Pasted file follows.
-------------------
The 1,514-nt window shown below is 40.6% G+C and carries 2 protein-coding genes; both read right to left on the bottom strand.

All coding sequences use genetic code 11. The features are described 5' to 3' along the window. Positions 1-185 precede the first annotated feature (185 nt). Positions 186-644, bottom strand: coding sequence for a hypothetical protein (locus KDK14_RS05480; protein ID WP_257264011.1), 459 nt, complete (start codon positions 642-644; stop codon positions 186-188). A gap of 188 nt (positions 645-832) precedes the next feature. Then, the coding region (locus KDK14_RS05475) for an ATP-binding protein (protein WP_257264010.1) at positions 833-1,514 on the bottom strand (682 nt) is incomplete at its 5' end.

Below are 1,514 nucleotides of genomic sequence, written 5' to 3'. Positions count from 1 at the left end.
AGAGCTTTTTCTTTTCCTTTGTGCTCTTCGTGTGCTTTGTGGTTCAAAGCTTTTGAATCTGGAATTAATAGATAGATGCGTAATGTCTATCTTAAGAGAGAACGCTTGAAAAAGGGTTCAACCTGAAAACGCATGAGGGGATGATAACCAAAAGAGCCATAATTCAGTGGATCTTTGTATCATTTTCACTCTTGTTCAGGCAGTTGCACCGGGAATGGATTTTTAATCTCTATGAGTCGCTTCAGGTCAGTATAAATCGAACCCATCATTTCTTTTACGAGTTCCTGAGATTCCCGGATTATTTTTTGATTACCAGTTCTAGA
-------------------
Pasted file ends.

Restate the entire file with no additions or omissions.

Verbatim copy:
The 1,514-nt window shown below is 40.6% G+C and carries 2 protein-coding genes; both read right to left on the bottom strand.

All coding sequences use genetic code 11. The features are described 5' to 3' along the window. Positions 1-185 precede the first annotated feature (185 nt). Positions 186-644, bottom strand: coding sequence for a hypothetical protein (locus KDK14_RS05480; protein ID WP_257264011.1), 459 nt, complete (start codon positions 642-644; stop codon positions 186-188). A gap of 188 nt (positions 645-832) precedes the next feature. Then, the coding region (locus KDK14_RS05475) for an ATP-binding protein (protein WP_257264010.1) at positions 833-1,514 on the bottom strand (682 nt) is incomplete at its 5' end.

Below are 1,514 nucleotides of genomic sequence, written 5' to 3'. Positions count from 1 at the left end.
AGAGCTTTTTCTTTTCCTTTGTGCTCTTCGTGTGCTTTGTGGTTCAAAGCTTTTGAATCTGGAATTAATAGATAGATGCGTAATGTCTATCTTAAGAGAGAACGCTTGAAAAAGGGTTCAACCTGAAAACGCATGAGGGGATGATAACCAAAAGAGCCATAATTCAGTGGATCTTTGTATCATTTTCACTCTTGTTCAGGCAGTTGCACCGGGAATGGATTTTTAATCTCTATGAGTCGCTTCAGGTCAGTATAAATCGAACCCATCATTTCTTTTACGAGTTCCTGAGATTCCCGGATTATTTTTTGATTACCAGTTCTAGA